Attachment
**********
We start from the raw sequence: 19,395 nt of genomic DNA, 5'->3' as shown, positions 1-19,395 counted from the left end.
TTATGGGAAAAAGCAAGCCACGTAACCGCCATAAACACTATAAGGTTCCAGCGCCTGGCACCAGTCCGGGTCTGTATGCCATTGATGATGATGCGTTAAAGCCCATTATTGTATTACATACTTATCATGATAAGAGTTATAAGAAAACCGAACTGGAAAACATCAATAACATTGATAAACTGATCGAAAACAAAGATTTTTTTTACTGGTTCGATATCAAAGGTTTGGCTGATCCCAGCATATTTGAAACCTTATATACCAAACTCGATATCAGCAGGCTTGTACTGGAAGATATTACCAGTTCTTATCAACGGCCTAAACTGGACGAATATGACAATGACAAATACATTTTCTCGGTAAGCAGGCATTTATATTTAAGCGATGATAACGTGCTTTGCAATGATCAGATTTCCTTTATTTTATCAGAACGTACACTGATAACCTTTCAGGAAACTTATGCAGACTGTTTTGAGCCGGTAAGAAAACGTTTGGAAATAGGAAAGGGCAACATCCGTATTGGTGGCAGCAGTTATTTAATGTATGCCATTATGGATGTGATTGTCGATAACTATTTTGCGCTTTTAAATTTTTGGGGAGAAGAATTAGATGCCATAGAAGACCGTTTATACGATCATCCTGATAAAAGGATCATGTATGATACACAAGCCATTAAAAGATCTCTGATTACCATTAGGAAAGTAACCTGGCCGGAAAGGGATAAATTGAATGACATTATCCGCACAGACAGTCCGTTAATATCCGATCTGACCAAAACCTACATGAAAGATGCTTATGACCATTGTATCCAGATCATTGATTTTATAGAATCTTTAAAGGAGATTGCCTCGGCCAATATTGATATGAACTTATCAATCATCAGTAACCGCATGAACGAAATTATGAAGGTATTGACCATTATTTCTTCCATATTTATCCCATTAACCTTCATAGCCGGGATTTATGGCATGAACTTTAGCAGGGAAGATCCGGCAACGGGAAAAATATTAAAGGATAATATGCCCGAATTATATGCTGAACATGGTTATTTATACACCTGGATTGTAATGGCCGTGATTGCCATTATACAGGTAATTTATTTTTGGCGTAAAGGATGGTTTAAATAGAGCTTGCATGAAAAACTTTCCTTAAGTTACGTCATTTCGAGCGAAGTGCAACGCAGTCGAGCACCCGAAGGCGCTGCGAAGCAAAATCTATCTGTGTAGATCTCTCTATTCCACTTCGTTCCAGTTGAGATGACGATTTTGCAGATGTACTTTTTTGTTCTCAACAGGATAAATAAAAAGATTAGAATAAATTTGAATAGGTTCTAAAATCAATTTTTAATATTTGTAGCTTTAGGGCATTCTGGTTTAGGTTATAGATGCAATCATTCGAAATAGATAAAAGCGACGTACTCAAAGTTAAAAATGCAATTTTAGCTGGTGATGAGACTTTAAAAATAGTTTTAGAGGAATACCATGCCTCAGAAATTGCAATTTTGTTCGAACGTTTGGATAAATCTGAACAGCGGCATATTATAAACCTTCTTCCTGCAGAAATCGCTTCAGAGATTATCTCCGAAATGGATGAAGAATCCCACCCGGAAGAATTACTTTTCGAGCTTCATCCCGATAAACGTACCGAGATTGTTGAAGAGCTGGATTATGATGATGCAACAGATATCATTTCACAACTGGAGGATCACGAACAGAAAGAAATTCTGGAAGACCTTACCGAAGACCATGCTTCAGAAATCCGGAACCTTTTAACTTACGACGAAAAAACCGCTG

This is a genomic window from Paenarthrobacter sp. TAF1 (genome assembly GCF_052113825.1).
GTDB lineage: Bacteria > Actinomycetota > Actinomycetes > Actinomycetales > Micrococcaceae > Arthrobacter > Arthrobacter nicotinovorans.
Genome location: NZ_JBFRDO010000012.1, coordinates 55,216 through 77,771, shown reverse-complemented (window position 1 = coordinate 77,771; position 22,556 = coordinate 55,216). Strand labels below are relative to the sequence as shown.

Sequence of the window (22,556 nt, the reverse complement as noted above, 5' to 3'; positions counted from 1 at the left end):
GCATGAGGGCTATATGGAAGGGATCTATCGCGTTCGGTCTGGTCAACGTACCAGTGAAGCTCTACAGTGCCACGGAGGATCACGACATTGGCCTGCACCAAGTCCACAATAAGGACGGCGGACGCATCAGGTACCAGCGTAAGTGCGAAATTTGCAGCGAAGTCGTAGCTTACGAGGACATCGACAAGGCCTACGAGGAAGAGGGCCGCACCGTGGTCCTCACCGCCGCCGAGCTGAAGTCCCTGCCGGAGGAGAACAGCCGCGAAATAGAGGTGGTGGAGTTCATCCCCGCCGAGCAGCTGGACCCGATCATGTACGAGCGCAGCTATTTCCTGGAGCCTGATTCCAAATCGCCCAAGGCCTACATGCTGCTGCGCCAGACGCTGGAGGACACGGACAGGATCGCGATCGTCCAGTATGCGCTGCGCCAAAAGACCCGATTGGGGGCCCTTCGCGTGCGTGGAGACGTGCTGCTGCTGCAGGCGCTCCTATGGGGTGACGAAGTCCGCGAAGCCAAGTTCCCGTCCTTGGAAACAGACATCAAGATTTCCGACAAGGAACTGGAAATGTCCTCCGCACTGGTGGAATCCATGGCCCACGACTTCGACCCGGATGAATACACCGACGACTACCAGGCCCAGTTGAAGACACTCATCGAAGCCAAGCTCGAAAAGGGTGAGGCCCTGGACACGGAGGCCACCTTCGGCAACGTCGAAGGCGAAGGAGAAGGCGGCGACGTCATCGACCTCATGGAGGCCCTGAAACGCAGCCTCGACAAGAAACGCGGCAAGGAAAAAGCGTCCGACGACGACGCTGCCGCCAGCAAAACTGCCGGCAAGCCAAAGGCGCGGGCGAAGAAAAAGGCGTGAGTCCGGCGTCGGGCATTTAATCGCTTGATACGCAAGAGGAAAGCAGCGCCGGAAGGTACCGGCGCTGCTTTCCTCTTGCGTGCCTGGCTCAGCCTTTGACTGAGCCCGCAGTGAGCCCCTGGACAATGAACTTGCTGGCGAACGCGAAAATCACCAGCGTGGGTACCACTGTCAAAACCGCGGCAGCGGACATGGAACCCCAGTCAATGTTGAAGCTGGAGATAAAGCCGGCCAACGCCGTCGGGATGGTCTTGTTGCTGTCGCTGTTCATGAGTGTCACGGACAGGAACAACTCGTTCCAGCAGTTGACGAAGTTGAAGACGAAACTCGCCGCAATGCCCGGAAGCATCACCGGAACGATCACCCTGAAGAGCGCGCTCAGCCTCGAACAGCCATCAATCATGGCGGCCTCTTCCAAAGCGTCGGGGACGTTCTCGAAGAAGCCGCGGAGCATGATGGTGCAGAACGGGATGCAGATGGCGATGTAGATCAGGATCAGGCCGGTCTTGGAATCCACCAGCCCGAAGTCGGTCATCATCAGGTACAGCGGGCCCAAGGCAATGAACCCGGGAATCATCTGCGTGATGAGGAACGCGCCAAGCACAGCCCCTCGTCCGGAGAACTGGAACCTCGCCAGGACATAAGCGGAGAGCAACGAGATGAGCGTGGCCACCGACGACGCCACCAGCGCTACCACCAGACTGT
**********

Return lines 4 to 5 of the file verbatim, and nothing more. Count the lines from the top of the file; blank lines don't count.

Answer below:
GTDB lineage: Bacteria > Actinomycetota > Actinomycetes > Actinomycetales > Micrococcaceae > Arthrobacter > Arthrobacter nicotinovorans.
Genome location: NZ_JBFRDO010000012.1, coordinates 55,216 through 77,771, shown reverse-complemented (window position 1 = coordinate 77,771; position 22,556 = coordinate 55,216). Strand labels below are relative to the sequence as shown.